How to get your toddler off the dummy

Your kid finding it hard to say ‘bye-bye’ to binky? Here’s how to help them break the habit. It’s easier than giving up cigarettes … trust me.

Dad toddler dummy

We’re pretty big about not judging other people’s kids – or other parents – around here. We like to encourage good behaviour, and not rag on the little things that dads sometimes get wrong.

But … I’ve gotta say there’s something deeply weird about seeing a child who’s nearing the end of their toddling years (between 3 and 4 years old) wandering about with a pacifier jammed in their gob.

Even before I was a dad, I used to think it was strange that parents would let their kids grow up, but not grow out of, behaviour as basic as sucking on a dummy.

(Before I was a dad, I spent a fair bit of time in noisy nightclubs where I also thought it was strange that grown adults would use pacifiers.)

A few weeks back I was at the local shopping centre with my kids and we stopped to let them have a play (and give me a break from the incessant ‘Daaaaaaaad! Can we get some toys today?’).

And sure enough, there’s another kid in the play area, at least four years old, chomping away on a dummy as he ran around with the other children.

My curiosity very nearly got the better of me, and I had to stop myself from asking why (or, more accurately, how) the boy’s parents hadn’t managed to wean him off the dummy.

I mean, the kid was old enough to walk and talk in fairly complete sentences. It’s just that he was doing it with a pacifier – talking around it like an old bloke with a smoke between his lips at the pub.

Apart from the fact there’s plenty of evidence to suggest that extended sucking on a dummy when you have growing teeth can cause serious dental problems (think overbite) and the increased risk of infection (think skanky pacifier), it’s not a great look for the kid or parent.

I don’t know who the boy’s parents are but if you’re reading this, here are a few tips to help your kid spit the dummy.

It’s time to let go

The good news is that it’s far easier than weaning a baby off the boob because of the simple fact that you can actually talk to a toddler, and there’s a good chance they’ll understand you.

So getting junior to ditch the dummy begins with a conversation, but don’t shame them into changing their behaviour. Start by pointing out that all the other kids their age don’t have dummies – and keep it positive.

“As kids get older, they don’t need a dummy, and now you’re a big boy, it might be time to let it go” is a far better, and more positive approach, than “only babies use dummies!”

It’s like giving up smoking

When my old man gave up smoking, he did it by setting up boundaries for himself. He started with ‘no smoking in the house’, followed by ‘no smoking in the car’ then ‘no smoking in the office’ – and so it went until he had nowhere left to smoke.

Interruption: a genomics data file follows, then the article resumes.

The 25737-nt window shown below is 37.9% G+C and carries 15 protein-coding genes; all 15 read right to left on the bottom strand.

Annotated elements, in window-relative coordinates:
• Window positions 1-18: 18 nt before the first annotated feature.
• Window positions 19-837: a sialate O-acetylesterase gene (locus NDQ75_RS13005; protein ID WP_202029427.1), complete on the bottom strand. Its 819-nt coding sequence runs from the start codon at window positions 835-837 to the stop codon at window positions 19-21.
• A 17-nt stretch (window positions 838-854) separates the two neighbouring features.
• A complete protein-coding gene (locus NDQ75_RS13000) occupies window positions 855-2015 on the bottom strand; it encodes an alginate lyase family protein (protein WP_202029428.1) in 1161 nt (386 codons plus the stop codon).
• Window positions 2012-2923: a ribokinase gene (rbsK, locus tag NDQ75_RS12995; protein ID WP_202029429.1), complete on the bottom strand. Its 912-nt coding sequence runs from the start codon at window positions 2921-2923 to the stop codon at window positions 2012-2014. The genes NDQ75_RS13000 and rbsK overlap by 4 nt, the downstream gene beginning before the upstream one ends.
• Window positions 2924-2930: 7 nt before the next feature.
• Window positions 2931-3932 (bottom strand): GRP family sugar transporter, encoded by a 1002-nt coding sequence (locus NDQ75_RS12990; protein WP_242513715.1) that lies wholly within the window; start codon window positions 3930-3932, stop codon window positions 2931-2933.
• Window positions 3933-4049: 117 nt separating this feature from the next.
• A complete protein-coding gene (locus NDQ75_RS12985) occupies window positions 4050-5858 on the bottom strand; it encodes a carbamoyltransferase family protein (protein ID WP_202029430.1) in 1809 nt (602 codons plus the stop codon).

So he stopped entirely. Unlike me, unfortunately.

The same approach works with toddlers, except you save the dummy for exceptional circumstances.

If there’s something in your toddler’s life that’s causing them anxiety (and which prompts them to want the comfort of the pacifier), then limit the dummy to those times.

Probably the easiest place to start is imposing time limits: “I know you want your binky at night because it helps you sleep … so you don’t need it during the day when you’re awake and playing, do you?”

Sabotage works well, too

As cruel as this might sound, domestic sabotage can work wonders. In the case of dummies, if you prick the bulb with a pin they become less satisfying to suck on.

(I learnt this from one of my old nightclubbing mates, who chewed through her ‘binky’ one night and went home to get a new one in the middle of one of the greatest old-school Detroit house sets I’ve ever heard.)

Yes, it’s technically lying to your kids but it’s one of those little white lies that parents rely on to get through the day. We all do it. It’s nothing to be ashamed of.

Positive role models

If your little one’s being stubborn about it, then turn to the power of celebrity worship to help them along.

Start a conversation about the dummy, then spend some time with them watching their favourite cartoon or movie – and asking them to point out whenever Batman or Dora the Explorer has a dummy in their mouth.

The answer will be precisely zero – and that’s a great opportunity for you to reinforce that as little kids become big kids, they don’t use dummies anymore.

A final farewell

If the pacifier obsession has been one that feels like it’s set in stone, what can help at the end of the process is to say a final goodbye – like a funeral.

Gather any of the dummies left in the house, and have a little ceremony – a chance to say goodbye to an old friend, but couched in terms that make it a positive “I’m turning into a big kid now!” experience.

Once that’s done, bin every pacifier and don’t buy them another one.

Job done, and you won’t end up at the wrong end of quizzical looks from strangers when your toddler’s looking like a victim of the mid-’90s rave culture while they’re playing with their mates.

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